You should also avoid giving your dog rawhide or raw bones. These are dangerous for your dog as they might damage their internal organs, or even cause your dog to choke.
Get Regular Dental Checkups
A dog should get dental checkups every six months to once every year. This might seem unnecessary, especially if you take special care of your dog’s teeth. But trust me, it’s an investment you’ll be thankful for later.
As the saying goes, prevention is better than cure. Detecting problems early on will help you tackle health issues better and adjust your canine’s lifestyle. Spending money on checkups now will save you from much more serious problems that may arise later.
Dental check-ups are especially useful for identifying signs of oral cancer. And if your dog has a bad case of plaque buildup, it’s a good idea to get their teeth professionally cleaned.
Be Wary of Bad Dental Health Signs
Dogs can’t tell you if there’s something wrong with their body. And we often forget to check their teeth when something seems off.
This is why, as the owner, it’s your responsibility to always observe your dog for odd behavior and symptoms. Check your dog’s teeth every day. If you see any broken or worn out teeth, it’s time to call the vet.
Look out for bad breath, unusual amounts of drooling and inflammation of the gums. Even if your dog is eating normally, these symptoms usually indicate a problem.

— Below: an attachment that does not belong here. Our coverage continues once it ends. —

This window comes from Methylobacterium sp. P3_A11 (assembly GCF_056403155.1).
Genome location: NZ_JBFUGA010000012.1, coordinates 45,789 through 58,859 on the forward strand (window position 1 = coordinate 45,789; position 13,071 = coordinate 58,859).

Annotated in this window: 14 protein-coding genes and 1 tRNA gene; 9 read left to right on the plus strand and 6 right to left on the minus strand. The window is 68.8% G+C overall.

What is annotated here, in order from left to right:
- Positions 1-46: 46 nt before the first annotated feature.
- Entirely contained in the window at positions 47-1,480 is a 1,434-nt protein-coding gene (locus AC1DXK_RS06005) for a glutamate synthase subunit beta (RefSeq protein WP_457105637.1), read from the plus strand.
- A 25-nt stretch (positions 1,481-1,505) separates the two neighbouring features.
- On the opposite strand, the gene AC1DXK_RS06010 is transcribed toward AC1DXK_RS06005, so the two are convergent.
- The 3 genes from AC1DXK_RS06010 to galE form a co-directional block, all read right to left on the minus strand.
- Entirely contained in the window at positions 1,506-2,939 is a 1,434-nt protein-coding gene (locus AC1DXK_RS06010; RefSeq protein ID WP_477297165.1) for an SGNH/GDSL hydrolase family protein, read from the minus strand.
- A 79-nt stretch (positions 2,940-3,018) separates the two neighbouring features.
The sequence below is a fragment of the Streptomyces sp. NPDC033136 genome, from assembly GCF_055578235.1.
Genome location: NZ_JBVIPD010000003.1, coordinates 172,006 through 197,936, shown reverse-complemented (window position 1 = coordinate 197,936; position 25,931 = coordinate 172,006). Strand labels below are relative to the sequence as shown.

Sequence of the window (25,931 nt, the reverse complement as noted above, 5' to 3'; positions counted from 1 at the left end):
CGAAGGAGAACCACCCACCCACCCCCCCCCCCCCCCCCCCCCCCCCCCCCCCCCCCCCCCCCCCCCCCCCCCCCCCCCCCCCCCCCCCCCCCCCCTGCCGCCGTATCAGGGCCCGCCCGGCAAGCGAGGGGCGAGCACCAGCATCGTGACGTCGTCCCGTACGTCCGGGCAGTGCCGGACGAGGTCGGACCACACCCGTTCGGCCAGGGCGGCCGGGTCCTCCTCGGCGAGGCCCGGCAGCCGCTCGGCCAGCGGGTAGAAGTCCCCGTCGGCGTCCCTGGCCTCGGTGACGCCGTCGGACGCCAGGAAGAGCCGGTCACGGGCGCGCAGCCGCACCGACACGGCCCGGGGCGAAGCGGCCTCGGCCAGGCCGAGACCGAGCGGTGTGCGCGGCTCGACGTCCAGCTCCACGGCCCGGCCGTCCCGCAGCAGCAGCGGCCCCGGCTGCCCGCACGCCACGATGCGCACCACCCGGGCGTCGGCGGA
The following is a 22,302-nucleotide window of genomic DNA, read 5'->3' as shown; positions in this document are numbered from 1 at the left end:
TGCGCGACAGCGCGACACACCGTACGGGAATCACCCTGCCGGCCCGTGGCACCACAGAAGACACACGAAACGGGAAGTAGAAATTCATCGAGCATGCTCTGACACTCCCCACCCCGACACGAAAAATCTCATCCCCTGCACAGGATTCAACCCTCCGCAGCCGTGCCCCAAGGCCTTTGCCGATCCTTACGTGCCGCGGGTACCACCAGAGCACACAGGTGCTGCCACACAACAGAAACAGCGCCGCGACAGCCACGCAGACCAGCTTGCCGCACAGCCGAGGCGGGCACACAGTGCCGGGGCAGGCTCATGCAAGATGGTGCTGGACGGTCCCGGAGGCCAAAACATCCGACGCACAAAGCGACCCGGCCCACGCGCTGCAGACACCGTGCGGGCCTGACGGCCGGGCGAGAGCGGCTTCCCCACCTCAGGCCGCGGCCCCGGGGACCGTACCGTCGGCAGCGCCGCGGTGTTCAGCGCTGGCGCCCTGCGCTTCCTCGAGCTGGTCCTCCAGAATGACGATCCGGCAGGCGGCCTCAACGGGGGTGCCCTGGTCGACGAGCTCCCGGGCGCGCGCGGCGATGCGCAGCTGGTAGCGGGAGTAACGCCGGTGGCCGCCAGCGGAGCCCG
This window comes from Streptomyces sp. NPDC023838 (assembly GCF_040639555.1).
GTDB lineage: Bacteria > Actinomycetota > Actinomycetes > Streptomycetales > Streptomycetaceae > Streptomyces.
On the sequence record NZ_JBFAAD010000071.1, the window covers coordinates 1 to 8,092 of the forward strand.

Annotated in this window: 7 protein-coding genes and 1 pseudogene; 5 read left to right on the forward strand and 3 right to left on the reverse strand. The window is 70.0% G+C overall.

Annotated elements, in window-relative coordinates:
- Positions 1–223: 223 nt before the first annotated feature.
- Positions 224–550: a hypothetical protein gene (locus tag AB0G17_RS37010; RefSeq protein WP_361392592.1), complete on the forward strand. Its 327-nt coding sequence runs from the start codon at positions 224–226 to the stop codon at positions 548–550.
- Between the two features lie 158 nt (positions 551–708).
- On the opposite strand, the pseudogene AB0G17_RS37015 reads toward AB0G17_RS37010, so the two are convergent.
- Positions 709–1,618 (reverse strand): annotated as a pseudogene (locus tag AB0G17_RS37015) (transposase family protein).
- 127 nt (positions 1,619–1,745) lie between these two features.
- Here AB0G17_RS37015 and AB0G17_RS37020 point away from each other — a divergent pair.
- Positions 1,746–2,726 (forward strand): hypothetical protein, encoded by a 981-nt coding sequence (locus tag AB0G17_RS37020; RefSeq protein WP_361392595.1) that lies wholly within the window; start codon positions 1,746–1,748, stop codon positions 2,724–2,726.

So, at the very least, give your vet a call to make sure there’s nothing to worry about.
Extra Dental Hygiene Tips
You now know a lot about your dog’s dental care. But here are a few extra tips that may be useful:
- Plaque usually builds up on the inside of a dog’s cheek. So when brushing, make sure to concentrate on those areas.
- Chicken or peanut butter flavoured toothpaste are usually a canine favourite. Dogs are more likely to accept having their teeth brushed when it tastes good.
- Dog tooth wipes are a great way to remove plaque. Although they can’t reach every nook and cranny, they’re a good substitute for a quick cleanup.
- There’s a product called a “dental spray” that provides your dog’s teeth with enzymes for breaking down plaque. These also work wonders for keeping your dog’s breath smelling fresh
- You also have the option of adding a solution to drinking water that gets rid of the bacteria in your dog’s mouth.
Complications from Bad Dental Care
The most obvious consequence of bad dental care is dental disease. This is extremely painful for your dog, and only worsens with age. What’s more, I’m sure you don’t want your dog’s teeth to become damaged or fall out.
However, all the warnings for bad dental care is not just for bad breath and rotten teeth. There can be some pretty serious complications to your dog’s health if you don’t take their oral hygiene seriously.
A much scarier aspect of canine dental problems is that plaque might get through to their bloodstream, reaching vital organs like the heart, liver and kidney. This means bacteria can spread to these organs and damage them, leading to severe life threatening health issues.
As a pet owner, you are your dog’s guardian and caretaker. This means that you’re responsible for keeping hemt happy, healthy and safe.
Caring for your canine companion isn’t limited to exercise, playtime and diet. Things like grooming and dental care are just as important.
Having bad oral hygiene is not only bad for your dog’s health, but it might also cause them a lot of pain. And since dogs can’t express themselves, the problems only show up visibly much later on, usually when it’s too late.
So, it’s high time to make the necessary changes and start taking dental care for your canine companion more seriously!